Say what you will about the quality of his work. Clive Barker, as a writer and a director, is not afraid of taking chances. From uncanny monsters built from human flesh to ancient rituals dedicated to the darkest parts of the collected consciousness, Barker is an artist who does not back down from an unpleasant challenge.
Lord of Illusions is one of his more problematic projects. Even on the page, the real focus of his exploration into the reason for the Magician’s Code didn’t quite come together. The ponderous narrative played with magic and illusion in every sense. A clear through line emerges, but it is one obscured by nightmare logic rather than rational thought.
In the film, a sadistic cult leader named Nix is locked in an iron mask and buried alive by his former magic student Swann. 13 years later, Swann is a world class stage illusionist being trailed by Harry D’Amour, a private investigator working for Swann’s wife Dorothea. Unfortunately, magicians are starting to die under mysterious circumstances while Swann is around. Some fear the return of Nix while others fear sabotage from their fellow illusionists. In a world where magic is real and stage magic is celebrated, what defines reality for the outsiders?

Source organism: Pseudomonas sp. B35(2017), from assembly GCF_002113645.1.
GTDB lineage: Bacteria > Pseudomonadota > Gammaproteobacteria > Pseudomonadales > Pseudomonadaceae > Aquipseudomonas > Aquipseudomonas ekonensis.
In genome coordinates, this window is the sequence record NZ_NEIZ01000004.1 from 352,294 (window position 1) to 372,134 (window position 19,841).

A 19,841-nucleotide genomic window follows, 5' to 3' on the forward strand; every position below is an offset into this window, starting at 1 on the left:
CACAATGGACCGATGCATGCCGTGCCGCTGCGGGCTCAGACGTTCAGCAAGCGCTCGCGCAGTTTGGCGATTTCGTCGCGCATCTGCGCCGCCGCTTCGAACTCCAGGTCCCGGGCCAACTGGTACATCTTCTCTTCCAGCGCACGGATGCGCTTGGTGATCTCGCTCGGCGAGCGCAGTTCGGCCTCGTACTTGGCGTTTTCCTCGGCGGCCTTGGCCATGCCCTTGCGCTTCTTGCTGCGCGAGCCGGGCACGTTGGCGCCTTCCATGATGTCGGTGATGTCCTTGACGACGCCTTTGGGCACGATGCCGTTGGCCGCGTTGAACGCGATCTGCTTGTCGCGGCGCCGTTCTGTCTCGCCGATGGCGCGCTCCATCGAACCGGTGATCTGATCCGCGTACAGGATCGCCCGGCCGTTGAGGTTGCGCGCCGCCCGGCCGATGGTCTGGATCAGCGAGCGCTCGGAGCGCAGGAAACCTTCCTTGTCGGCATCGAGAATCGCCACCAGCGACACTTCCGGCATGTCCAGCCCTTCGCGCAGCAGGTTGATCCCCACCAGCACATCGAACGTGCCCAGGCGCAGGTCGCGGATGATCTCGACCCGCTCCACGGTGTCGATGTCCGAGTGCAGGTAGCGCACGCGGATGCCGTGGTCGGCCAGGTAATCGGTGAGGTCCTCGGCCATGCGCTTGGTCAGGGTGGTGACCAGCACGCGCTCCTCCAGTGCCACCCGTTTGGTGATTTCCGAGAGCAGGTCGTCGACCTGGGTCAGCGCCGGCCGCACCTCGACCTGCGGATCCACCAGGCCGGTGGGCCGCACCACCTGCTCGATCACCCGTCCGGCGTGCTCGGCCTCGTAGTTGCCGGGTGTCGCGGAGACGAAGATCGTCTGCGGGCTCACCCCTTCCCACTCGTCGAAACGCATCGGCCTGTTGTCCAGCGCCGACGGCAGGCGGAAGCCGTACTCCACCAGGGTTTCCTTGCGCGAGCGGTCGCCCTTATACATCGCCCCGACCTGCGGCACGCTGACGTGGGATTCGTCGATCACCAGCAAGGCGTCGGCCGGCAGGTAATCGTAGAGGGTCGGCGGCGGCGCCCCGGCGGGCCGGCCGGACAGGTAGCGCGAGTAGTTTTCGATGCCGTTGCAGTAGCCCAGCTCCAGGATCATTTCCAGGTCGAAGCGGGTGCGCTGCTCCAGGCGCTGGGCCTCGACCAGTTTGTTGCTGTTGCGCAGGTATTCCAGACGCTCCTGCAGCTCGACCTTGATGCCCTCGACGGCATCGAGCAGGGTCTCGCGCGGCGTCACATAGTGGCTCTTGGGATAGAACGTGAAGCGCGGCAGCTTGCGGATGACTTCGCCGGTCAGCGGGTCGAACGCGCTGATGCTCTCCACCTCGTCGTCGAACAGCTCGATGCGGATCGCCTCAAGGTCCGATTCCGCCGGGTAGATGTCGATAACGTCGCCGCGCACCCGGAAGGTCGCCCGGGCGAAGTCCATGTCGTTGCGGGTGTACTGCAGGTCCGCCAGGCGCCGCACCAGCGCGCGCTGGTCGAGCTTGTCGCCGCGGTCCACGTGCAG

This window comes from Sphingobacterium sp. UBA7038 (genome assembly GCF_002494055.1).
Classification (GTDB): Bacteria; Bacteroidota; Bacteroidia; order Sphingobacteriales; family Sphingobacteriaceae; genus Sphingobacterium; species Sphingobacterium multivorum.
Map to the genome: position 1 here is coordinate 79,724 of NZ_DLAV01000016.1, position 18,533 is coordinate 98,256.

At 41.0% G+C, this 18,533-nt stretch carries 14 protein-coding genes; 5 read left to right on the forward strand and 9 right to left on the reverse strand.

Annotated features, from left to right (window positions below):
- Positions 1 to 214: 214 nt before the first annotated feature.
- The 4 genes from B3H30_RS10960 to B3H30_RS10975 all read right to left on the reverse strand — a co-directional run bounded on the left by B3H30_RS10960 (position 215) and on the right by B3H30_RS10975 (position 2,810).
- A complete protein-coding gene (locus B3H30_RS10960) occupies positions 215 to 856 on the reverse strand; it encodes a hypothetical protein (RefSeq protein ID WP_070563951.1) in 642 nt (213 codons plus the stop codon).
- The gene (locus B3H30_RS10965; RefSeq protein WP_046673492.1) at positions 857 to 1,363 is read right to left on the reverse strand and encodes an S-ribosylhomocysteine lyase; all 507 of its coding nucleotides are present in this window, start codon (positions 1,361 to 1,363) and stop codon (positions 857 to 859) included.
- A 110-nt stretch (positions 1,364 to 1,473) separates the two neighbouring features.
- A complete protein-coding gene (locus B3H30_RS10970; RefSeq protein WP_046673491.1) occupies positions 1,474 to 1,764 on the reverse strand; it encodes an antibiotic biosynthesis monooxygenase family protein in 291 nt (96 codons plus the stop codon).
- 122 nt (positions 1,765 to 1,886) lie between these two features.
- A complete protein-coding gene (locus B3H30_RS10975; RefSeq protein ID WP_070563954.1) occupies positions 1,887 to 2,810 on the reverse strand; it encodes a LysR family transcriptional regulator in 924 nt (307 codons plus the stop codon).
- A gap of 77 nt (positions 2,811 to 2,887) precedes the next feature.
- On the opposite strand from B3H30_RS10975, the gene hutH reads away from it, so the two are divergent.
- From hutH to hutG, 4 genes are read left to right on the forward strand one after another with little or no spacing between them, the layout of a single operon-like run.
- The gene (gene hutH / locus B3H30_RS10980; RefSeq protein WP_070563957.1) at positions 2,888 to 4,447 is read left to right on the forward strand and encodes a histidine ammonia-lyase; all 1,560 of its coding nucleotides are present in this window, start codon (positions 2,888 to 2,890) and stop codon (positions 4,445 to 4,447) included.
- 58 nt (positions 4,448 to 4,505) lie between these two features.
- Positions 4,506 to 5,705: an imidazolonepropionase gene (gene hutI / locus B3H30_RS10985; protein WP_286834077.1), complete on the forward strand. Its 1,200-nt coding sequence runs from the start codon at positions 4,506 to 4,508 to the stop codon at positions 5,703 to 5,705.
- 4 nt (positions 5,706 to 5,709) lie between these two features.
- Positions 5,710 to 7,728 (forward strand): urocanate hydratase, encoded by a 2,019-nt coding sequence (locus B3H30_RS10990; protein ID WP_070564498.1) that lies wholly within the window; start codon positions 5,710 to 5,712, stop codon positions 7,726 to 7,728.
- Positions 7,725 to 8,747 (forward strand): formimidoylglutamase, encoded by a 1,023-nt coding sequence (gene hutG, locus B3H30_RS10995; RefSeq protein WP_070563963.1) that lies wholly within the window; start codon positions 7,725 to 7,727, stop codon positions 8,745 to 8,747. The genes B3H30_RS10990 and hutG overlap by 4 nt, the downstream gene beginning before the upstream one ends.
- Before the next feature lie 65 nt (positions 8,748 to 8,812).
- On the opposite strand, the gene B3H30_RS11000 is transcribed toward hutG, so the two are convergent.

Barker’s gift is creating subtlety through the exaggerated embrace of the grotesque. It’s not enough for Swann to wind up dead the night his wife will confront him; he has to die by his own swords, dropped down in front of a live audience one by one until his blood alone can react to his wife. The betrayal is so deep that only a ritualistic killing, accident or otherwise, can absolve Swann of any wrong doing.
Lord of Illusions is filled with clever moments like this. They just don’t all line up as a coherent narrative. Plot lines aren’t dropped without resolution; they’re just not all connected enough to justify their inclusion in the film.
The result is a procedural-styled horror of great spectacle. This, in itself, is part of Barker’s vision. It’s just too unwieldy to come together as well as it should. Even in the original short story, there’s a strong narrative dying to escape. It is, unfortunately, trapped behind too much smoke and mirrors to hold the audience in awe.
Have you seen Lord of Illusions? What did you think? Share your thoughts below. Always love to hear what you think.